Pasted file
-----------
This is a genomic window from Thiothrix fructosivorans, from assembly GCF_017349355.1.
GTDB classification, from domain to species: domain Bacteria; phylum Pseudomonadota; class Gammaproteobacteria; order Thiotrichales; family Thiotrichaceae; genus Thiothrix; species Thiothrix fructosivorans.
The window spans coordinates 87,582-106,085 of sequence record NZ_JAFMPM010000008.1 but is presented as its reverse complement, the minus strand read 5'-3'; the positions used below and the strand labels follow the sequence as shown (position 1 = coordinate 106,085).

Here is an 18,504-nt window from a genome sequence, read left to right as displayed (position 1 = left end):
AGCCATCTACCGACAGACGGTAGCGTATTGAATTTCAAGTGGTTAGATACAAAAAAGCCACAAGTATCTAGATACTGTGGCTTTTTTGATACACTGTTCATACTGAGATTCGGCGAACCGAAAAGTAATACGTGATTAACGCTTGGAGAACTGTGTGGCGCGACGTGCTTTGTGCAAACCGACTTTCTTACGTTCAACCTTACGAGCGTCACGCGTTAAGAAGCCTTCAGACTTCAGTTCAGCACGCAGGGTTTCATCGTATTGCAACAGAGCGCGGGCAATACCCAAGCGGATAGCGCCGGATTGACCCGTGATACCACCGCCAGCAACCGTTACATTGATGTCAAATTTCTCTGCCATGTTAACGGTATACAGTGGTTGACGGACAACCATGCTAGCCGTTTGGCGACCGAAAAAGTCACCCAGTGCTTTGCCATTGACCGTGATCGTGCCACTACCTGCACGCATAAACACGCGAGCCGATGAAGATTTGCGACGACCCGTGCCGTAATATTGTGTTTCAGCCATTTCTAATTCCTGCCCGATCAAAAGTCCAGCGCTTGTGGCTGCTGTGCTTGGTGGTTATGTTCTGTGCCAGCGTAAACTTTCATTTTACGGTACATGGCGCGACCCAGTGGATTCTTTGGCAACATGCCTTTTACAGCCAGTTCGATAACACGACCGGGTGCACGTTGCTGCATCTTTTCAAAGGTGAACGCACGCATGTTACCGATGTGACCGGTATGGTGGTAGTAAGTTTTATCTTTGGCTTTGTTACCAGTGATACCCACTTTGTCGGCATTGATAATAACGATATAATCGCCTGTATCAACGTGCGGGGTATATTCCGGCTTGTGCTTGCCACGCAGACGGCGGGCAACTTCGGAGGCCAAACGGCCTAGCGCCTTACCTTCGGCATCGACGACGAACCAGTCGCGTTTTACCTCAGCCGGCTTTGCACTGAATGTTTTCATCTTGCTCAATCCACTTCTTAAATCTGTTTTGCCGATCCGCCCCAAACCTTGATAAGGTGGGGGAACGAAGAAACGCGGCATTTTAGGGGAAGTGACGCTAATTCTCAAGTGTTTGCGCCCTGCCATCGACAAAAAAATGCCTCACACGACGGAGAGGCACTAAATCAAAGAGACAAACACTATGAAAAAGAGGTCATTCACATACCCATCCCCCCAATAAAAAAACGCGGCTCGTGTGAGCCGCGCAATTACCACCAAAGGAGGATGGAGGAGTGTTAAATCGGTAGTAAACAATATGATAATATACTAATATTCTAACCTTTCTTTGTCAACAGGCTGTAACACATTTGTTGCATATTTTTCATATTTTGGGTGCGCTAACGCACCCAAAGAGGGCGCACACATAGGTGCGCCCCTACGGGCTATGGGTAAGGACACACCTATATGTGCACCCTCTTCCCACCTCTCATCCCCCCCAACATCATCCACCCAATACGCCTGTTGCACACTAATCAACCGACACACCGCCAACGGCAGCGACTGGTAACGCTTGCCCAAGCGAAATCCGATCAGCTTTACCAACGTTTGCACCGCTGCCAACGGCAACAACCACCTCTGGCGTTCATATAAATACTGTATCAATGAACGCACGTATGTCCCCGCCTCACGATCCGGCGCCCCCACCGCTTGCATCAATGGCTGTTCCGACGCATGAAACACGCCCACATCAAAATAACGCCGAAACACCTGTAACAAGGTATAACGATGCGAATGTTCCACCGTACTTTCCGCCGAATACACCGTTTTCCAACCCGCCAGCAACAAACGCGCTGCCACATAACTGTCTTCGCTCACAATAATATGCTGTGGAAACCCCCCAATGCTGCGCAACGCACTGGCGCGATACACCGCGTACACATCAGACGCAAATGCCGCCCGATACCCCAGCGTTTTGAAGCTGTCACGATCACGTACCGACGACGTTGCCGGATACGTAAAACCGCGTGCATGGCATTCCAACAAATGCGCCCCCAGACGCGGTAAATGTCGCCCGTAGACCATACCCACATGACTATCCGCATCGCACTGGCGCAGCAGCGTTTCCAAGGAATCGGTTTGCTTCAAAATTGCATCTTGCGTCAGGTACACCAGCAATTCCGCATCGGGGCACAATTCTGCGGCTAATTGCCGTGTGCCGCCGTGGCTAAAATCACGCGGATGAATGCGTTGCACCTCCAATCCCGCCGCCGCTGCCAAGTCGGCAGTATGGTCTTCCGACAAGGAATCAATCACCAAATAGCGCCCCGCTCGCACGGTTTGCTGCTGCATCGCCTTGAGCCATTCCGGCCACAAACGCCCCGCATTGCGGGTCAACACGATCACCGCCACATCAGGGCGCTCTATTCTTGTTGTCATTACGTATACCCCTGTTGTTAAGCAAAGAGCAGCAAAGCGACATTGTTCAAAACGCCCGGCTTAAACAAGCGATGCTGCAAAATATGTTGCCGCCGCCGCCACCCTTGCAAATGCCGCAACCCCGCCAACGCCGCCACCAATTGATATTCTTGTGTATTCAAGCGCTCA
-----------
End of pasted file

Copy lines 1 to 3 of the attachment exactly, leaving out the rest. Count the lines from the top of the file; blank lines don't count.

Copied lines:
This is a genomic window from Thiothrix fructosivorans, from assembly GCF_017349355.1.
GTDB classification, from domain to species: domain Bacteria; phylum Pseudomonadota; class Gammaproteobacteria; order Thiotrichales; family Thiotrichaceae; genus Thiothrix; species Thiothrix fructosivorans.
The window spans coordinates 87,582-106,085 of sequence record NZ_JAFMPM010000008.1 but is presented as its reverse complement, the minus strand read 5'-3'; the positions used below and the strand labels follow the sequence as shown (position 1 = coordinate 106,085).